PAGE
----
I find it hard to judge the book itself because I am sorry to say I really disliked some of the choices made by the narrator for the voices and accents. He has a lovely, warm voice which suited Matthew Shardlake to perfection and was a pleasure to listen to in the narrative passages.
Sadly, some of the other characters were given harsh voices (not just those who were described as having harsh voices in the text). Most grating of all was the voice given to Hugh Curtis, an 18 year old boy whose wardship Shardlake is investigating. There was also something odd going with the accents - English characters were given indeterminate foreign accents that reminded me of Bond villains. Guy, being Spanish, was correctly given a Spanish accent but I sometimes found it difficult to make out what he was saying, which is very unfortunate.
All of this meant I was disappointed with this reading, especially because I had been looking for an unabridged reading of a Matthew Shardlake book for a while.
I have enjoyed the books and was looking forward to hearing one read but I found the narration too distracting to be completely enjoyable.
The story takes place mostly outside London, against the background of a French invasion. There are two investigations, one of which comes Matthew Shardlake's way from the Queen. There is less of the politics than in some of his other cases but his old enemy Sir Richard Rich puts in an appearance along the way and the story bowls along nicely.
"Classic ghost story"
I finally got around to listening to the unabridged reading having first heard the radio dramatisation and then seen the stage play and now feel that is not the best order. Having been scared out of my wits by the stage version, I found the book much less frightening as the play heightens the shocks in the story.
It is a good ghost story and is well narrated. It has the classic style of the narrator reliving the events long afterwards around the fire on a dark winter night. The climax is very chilling and the theme of grief and loss pervades the whole story with the narrator forever haunted by his experiences.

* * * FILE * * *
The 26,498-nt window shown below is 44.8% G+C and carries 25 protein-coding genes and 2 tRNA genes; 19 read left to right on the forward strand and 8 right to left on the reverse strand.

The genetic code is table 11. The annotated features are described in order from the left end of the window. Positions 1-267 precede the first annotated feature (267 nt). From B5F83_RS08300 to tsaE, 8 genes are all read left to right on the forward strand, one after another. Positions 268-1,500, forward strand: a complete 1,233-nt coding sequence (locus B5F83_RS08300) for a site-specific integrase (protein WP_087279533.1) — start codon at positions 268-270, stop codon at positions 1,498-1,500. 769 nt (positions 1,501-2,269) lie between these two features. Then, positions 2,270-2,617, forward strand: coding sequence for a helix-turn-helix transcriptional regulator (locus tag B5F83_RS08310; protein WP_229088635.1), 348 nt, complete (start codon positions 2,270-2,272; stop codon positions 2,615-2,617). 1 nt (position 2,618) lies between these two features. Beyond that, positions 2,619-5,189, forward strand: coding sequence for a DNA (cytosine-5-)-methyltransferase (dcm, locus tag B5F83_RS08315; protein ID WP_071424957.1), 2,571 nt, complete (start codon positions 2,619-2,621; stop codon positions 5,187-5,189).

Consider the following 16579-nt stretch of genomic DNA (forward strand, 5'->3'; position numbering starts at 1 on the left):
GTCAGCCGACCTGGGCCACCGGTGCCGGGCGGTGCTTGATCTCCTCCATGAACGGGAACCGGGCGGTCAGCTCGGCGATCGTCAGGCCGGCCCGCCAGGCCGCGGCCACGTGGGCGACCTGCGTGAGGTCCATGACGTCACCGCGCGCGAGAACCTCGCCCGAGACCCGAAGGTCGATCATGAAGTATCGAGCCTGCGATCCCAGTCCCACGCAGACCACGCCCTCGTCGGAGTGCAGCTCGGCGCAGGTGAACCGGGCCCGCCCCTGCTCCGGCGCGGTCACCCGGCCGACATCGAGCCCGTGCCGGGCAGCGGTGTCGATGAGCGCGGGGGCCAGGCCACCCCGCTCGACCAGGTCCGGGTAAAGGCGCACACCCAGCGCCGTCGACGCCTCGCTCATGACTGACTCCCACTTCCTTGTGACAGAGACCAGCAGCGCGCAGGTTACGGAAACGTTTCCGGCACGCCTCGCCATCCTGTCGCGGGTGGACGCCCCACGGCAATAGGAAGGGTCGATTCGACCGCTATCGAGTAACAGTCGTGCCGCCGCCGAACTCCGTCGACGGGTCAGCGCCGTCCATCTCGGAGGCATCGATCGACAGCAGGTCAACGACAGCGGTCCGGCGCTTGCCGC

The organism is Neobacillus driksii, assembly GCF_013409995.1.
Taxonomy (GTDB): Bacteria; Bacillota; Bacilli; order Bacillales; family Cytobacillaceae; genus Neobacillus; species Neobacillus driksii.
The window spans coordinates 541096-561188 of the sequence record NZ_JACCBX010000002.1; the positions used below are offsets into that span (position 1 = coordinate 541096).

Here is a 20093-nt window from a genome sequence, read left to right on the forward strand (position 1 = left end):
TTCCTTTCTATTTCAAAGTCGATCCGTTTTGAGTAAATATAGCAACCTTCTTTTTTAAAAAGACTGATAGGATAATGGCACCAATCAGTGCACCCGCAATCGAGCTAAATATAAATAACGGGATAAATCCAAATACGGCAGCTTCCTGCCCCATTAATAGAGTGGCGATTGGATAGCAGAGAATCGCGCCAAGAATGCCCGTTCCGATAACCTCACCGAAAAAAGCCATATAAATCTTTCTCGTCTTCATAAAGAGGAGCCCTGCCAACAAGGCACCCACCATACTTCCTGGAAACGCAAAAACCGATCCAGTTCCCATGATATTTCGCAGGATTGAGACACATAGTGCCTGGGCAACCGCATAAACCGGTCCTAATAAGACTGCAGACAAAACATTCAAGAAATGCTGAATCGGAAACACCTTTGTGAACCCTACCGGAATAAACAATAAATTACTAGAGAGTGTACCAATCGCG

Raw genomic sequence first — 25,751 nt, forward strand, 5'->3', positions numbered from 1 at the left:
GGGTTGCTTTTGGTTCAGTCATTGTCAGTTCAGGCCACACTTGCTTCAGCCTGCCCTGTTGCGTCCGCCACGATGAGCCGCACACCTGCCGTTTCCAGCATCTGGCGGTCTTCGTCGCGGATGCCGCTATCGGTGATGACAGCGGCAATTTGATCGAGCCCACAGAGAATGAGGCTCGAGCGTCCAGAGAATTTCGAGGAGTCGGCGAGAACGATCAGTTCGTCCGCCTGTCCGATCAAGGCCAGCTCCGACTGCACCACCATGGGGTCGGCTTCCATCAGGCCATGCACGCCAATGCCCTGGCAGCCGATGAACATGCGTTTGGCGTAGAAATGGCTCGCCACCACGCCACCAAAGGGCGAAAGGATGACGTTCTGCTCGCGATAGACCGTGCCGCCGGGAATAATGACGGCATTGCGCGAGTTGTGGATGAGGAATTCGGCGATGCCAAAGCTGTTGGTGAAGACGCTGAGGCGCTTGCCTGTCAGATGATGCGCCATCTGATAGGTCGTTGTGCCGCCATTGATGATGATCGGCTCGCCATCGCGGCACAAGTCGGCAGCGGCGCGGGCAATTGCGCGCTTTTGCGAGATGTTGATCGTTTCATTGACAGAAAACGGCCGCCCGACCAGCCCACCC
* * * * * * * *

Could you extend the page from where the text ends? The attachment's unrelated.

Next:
It's a good listen.
This is a deeply unsettling book. The main protagonist has a superhuman sense of smell but gives off no scent himself. He is a feared outsider from his birth. He becomes increasingly obsessed with capturing the scent of beautiful girls and women.
The language is extraordinary and conjures up scenes but most particularly scents in a very vivid way. There is a very long passage describing the distillation of scent from flowers which is magical and beautiful. That same beautiful and vivid language is used to show the inside of a depraved mind and that is why I found it unsettling.
I can't say I enjoyed it but I did appreciate its power.
"The reader does a good job"
I found this book very disappointing. It sounds so promising - Tom was in Russia in 1919 in the thick of the revolution and is involved in spying of a sort and only just escapes with his life. The story then moves to the French Riviera in 1935 when his days as a spy come back to haunt and threaten him.
One major problem for me was in the characterisation (the book, not the reading). Tom is the handsome, square-jawed hero. His god daughter is of course beautiful and clever and clearly destined to fall in love with Tom despite the age difference. After only a few appearances of her character I am afraid I found her intensely annoying as she was too confident. The other characters are barely drawn at all. The wife of Tom's old colleague from Russia is poisonous to everyone with no real explanation as to why.
There was little tension and the plot twists came along routinely with first one person then another suspected by Tom until they are eliminated from his suspicions sometimes too readily. It's hard to believe he ever worked in intelligence as he is so readily satisfied. There are dark hints of the things he has done while working but they are only hints and he doesn't show any ruthless clear thinking as he is working his way through his dilemmas.